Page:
Session cookies should be generated uniquely for each session and expire when inactive. Poorly configured cookies with long expiration times increase the risk of session fixation attacks. They should also be destroyed upon changes in authentication status.

3. Weak Session Token Generation

Session tokens must be random, lengthy, and unique to prevent guessing or brute-force attacks. A common pitfall is using predictable or short tokens, making sessions vulnerable to exploitation. Proper token generation ensures session security.

How to Implement User Session Management

There are various aspects to implementing proper session management. The following are some of the best practices to mitigate potential compromise.

  • Set secure/HttpOnly flags on your cookies.
  • Generate new session cookies.
  • Configure session cookies properly.

Set Secure/HttpOnly Flags on your Cookies

Avoid sending delicate traffic and tokens across an unencrypted channel. This can be enforced by establishing the Secure flag, ensuring that data will only be transported over HTTPS.

The HTTP flag should also be arranged for session cookies, as this will prevent client-side JavaScript from accessing it, resulting in session hijacking.

Generate New Session Cookies

It would be best to always keep in mind that all new session tokens should be generated at every session as soon as a consumer visits the application, verifies the correct credentials, and logs out of their account.

A cookie should expire if the account is inactive for an extended period of time, and you should bind the consumer to re-authenticate. Also, it should apply to changes in state, meaning the cookie should automatically be destroyed when the session transitions from anonymous to authenticated or vice versa.

Configure Session Cookies Properly

Session tokens should be extended, random, and uncommon. These properties can ensure that an attacker cannot guess or brute force the session token's value. Additionally, the termination on persistent cookies should be set for no longer than 30 minutes, limiting the session fixation and hijacking and we can achieve this by modifying the Expire and Max-Age attributes.

If no content is selected for the Expire or Max-Age attributes, the cookie will not persist in the consumer's browser and is expelled while the tab or browser is closed.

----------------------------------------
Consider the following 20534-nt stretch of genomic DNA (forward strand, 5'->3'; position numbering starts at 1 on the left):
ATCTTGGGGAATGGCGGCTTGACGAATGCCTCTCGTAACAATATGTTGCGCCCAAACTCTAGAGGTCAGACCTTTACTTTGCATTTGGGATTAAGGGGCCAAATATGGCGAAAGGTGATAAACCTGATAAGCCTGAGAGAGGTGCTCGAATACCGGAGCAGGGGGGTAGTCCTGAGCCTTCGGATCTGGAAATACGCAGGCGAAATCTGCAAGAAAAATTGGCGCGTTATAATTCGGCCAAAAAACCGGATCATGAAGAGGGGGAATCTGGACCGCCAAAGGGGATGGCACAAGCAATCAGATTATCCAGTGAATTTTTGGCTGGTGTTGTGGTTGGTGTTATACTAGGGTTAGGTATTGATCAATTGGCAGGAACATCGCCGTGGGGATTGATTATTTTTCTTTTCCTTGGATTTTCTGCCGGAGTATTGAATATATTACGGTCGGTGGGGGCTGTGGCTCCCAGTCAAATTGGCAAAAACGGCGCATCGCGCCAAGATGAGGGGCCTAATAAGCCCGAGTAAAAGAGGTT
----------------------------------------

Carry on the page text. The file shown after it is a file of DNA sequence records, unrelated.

It is also recommended that the scope of domains that can access the session cookie is limited and restrictive. This is controlled by the Domain and Path attributes.


In this blog, we have tried to explain user session management in an easy-to-grasp language. Typically managing a session starts when consumers verify their identity using a password or another authentication protocol and what best practices we need to follow to make a secure session. Also, we have gained information on how to mitigate the potential risk of session hijacking.


Frequently Asked Questions (FAQs)

1. What is session management?

Session management is the process of securely handling user interactions with a web application within a defined timeframe.

2. How do you maintain a user session?

To maintain a user session, the application generates a unique session identifier upon login, stores session data securely, and manages session timeouts and logout functionalities.

3. When should user session change?

User sessions should change when there is a change in authentication status (login/logout) or after a period of user inactivity to enhance security.

4. What are the two types of session?

The two types of sessions are: Client-Side Sessions: Stored on the user's browser, usually as cookies. Server-Side Sessions: Stored on the server, often in databases or server memory.


Keshav Kumar

Written by Keshav Kumar

Technical Support Engineer with over 6+ years of experience in SaaS and PaaS products support, he is helping customers with various integration and implementation-related requirements and queries. A strong believer in the power of positive thinking in the workplace, Keshav enjoys a good Netflix binge but can also be found on long bike rides on hilly country roads.